ENGINE grants support innovation and entrepreneurship


UNIVERSITY PARK, Pa. — Five projects have been selected for funding through the Penn State College of Engineering’s ENGineering for Innovation & ENtrepreneurship (ENGINE) grant program.

Now in its third year, the program provides financial support to faculty to help transition their early stage research results through a proof-of-concept phase, with the ultimate objective of forming a start-up company or licensing the technology to an established business.

“It is exciting to see our faculty rise to the challenge of commercializing their innovative research ideas,” said Chris Rahn, associate dean for innovation in the College of Engineering. “President Barron wants to improve pairings of entrepreneurs with investors in his Invent Penn State initiative. ENGINE grants do just that by providing entrepreneurial faculty with the funds and guidance from commercialization experts needed to bridge the gap between the laboratory and the marketplace.”

Proposals were reviewed and selected by entrepreneurial alumni from the College of Engineering; Penn State experts in technology transfer, commercialization and industry relations; and previous ENGINE grant recipients.

The following faculty are beginning their ENGINE grant research projects:

  • Hosam Fathy, Bryant Early Career Associate Professor in the Department of Mechanical and Nuclear Engineering, for his proposal, “A Self-Balancing Photovoltaic Energy Storage System”;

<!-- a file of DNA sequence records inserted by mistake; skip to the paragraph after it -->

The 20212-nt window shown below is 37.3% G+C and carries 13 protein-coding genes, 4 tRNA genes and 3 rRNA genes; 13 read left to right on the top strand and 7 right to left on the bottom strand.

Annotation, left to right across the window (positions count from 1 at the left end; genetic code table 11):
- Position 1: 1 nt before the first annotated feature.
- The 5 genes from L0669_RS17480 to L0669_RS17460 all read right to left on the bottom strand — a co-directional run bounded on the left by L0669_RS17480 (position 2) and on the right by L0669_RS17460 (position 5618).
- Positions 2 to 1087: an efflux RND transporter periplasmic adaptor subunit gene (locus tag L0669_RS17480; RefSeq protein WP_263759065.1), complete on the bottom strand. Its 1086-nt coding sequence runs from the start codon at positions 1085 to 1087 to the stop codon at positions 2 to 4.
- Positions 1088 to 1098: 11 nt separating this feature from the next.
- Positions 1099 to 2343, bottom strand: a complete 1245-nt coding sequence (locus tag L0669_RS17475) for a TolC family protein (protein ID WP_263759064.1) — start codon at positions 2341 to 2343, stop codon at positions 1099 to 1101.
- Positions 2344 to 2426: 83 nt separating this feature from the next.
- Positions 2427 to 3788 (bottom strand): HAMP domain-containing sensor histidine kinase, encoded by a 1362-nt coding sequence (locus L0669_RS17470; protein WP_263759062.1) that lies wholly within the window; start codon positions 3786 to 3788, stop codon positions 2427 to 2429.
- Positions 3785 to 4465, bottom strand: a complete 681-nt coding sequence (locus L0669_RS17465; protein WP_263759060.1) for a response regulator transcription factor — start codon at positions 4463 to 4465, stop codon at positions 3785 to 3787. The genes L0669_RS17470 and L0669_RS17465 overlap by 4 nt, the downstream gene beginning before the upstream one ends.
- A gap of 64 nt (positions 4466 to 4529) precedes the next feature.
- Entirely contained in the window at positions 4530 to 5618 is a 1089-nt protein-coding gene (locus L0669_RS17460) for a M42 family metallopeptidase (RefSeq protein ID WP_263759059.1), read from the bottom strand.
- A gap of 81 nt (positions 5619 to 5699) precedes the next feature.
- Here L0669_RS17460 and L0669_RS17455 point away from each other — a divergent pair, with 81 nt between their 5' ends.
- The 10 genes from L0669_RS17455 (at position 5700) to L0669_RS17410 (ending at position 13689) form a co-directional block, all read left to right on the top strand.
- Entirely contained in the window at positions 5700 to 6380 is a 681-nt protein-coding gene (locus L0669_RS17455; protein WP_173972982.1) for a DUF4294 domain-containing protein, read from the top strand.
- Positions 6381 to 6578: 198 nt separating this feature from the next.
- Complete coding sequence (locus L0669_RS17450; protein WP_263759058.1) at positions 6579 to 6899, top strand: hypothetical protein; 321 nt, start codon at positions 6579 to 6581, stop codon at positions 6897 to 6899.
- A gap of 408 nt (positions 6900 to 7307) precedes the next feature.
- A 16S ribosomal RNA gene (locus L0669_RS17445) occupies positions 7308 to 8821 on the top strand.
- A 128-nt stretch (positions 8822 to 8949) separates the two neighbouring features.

• Daniel Hayes, associate professor of biomedical engineering, and Dino Ravnic, staff physician at Penn State Hershey, for their project, “Bone Foam-Hybrid Composite Bone Augments and Grafts”;
  • Ibrahim Ozbolat, associate professor of engineering science and mechanics, and Ravnic, for their proposal, “Development of the First 3D Bioprinted Pancreas-on-a-chip Model for Drug Screening”;
  • Tim Simpson, Paul Morrow Professor in Engineering Design and Manufacturing, for his project, “Quantifying the Benefits of Dissolvable Metal Supports for Additive Manufacturing”; and
  • Yong Wang, professor of biomedical engineering, for his proposal, “Signal Amplification for In Situ Protein Analysis.”

“This is the first year that we awarded ENGINE grants to support College of Engineering faculty who are collaborating with researchers across the University,” said Rahn. “It’s exciting that we are enabling the integration of these researchers’ expertise and experiences, in order to facilitate devising innovative solutions to societal challenges.”

The college’s ENGINE grants program is supplemented by the Penn State Research Foundation Fund for Innovation, which matches one dollar for every two dollars provided by the college, up to a maximum of $75,000 total investment per project.


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Stefanie Tomlinson